Defense Date


Document Type


Degree Name

Doctor of Philosophy



First Advisor

Alisa Brink

Second Advisor

Bernhard Reichert

Third Advisor

Aaron Saiewitz

Fourth Advisor

Cesar Zamudio


My dissertation consists of two papers. First, I conduct a stand-alone literature review to compare differing experimental methodological approaches used in the examination of whistleblowing. This paper highlights how the strengths of the experimental economics methodology can be used to complement the more often used judgment and decision-making approach to facilitate the study of research questions that are of great importance to accounting academe and practice. In the second paper, I investigate how two factors, monetary incentives and cultural background, affect individuals' whistleblowing behaviors. I explore collectivist vs. individualist culture and extend the research on the effects of incentives to compare individual and group incentives for whistleblowing. Specifically, I focus on how the design of monetary whistleblowing incentives can motivate whistleblowing, and how the effectiveness of differing monetary incentive structures may vary for individuals who exhibit collectivist and individualist cultural characteristics. Taken together, those two studies contribute to the accounting literature on whistleblowing, provide practical implications for implementing whistleblowing programs in the workplace and on the legislative level. These studies also open promising avenues for future research on whistleblowing utilizing experiment economics methods.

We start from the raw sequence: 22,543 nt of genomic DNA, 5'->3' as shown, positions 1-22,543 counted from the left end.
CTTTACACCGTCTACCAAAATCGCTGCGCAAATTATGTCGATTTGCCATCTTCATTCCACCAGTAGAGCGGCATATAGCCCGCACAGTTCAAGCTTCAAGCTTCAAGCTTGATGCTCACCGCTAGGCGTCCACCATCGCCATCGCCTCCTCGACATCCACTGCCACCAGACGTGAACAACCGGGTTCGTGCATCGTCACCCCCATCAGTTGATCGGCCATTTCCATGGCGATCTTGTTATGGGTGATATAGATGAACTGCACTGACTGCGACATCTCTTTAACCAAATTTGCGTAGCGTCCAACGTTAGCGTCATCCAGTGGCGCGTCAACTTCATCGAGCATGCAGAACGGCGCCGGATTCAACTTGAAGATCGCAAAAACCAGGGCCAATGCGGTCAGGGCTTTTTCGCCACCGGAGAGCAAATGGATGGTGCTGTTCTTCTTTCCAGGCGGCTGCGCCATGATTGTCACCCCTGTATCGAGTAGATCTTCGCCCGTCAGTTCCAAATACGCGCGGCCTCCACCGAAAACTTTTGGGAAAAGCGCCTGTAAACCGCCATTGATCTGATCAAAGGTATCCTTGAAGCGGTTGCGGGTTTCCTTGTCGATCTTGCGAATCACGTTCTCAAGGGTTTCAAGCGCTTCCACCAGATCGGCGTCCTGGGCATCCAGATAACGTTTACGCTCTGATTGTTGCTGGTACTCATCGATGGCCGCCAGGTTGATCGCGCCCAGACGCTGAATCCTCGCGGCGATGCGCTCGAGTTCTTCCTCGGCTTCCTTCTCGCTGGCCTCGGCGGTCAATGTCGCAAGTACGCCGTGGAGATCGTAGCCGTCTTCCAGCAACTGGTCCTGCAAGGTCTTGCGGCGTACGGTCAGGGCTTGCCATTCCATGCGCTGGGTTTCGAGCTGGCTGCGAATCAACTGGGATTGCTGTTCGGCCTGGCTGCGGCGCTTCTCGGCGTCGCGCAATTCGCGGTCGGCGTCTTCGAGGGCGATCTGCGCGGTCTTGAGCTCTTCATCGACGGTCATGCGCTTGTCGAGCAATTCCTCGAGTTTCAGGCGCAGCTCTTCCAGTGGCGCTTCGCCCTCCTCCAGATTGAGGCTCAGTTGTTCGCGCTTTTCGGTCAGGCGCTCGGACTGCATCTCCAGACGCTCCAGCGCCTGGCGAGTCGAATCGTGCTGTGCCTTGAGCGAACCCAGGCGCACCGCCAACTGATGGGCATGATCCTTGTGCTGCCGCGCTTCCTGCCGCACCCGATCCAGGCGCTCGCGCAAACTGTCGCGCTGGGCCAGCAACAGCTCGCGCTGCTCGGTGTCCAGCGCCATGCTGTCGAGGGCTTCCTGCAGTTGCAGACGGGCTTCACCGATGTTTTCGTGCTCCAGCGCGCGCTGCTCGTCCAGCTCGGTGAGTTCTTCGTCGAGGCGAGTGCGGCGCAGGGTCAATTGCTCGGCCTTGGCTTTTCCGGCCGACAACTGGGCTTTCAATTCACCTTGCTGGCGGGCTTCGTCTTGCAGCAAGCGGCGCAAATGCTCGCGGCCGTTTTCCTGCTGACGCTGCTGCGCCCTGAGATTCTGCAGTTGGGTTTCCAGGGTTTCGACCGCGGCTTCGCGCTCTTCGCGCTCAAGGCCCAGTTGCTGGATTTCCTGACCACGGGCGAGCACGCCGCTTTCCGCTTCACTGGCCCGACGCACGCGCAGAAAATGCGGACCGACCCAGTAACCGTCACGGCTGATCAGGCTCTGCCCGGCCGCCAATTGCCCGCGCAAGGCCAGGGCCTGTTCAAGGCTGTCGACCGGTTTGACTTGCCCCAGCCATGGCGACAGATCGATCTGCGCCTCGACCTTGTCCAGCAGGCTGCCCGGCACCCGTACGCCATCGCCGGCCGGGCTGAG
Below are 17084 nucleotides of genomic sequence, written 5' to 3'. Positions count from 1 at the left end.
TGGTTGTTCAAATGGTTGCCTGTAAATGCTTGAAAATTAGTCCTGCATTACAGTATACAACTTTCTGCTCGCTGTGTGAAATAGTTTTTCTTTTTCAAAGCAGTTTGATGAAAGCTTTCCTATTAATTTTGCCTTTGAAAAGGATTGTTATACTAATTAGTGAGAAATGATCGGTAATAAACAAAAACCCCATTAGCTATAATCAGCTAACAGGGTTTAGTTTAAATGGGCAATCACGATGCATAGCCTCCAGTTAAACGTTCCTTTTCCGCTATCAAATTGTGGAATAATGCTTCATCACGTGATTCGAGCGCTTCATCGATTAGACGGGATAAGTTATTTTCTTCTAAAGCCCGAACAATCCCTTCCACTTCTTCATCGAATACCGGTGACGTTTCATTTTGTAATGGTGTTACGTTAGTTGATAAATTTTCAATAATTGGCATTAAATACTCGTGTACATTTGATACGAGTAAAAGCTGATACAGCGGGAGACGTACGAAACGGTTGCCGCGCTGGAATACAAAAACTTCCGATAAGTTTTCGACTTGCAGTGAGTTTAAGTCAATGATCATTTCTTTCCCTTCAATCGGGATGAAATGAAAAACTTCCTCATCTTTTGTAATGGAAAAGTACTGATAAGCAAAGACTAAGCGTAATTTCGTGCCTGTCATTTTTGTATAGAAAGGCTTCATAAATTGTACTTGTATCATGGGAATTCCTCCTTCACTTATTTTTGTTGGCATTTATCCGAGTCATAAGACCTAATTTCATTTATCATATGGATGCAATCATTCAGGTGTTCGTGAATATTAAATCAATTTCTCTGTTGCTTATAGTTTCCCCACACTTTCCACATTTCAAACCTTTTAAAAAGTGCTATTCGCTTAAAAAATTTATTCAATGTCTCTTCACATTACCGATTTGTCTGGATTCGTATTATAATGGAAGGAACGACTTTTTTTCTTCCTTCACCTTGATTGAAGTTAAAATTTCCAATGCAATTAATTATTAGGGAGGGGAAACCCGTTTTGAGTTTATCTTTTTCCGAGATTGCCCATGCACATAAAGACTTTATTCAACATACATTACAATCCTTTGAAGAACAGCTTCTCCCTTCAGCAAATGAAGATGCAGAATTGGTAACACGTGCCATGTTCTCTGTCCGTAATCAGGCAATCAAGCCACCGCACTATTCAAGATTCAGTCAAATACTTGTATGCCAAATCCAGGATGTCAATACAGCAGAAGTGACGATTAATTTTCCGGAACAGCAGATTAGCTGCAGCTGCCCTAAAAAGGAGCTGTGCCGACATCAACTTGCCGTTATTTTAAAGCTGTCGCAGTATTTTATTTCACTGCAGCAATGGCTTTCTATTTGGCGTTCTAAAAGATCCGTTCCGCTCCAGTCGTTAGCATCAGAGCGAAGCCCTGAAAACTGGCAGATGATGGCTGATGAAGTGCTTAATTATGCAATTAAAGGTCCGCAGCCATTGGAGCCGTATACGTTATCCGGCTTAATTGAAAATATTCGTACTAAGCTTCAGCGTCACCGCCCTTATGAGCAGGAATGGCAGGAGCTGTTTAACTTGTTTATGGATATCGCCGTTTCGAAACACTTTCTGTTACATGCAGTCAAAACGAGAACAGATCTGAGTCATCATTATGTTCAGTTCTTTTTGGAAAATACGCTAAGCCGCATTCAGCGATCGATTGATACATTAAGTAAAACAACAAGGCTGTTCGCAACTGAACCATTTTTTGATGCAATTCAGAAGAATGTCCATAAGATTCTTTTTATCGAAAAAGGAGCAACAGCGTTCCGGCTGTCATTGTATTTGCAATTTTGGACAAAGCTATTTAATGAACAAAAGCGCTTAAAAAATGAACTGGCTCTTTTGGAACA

© The Author

Is Part Of

VCU University Archives

Is Part Of

VCU Theses and Dissertations

Date of Submission


Available for download on Monday, July 24, 2028

Included in

Accounting Commons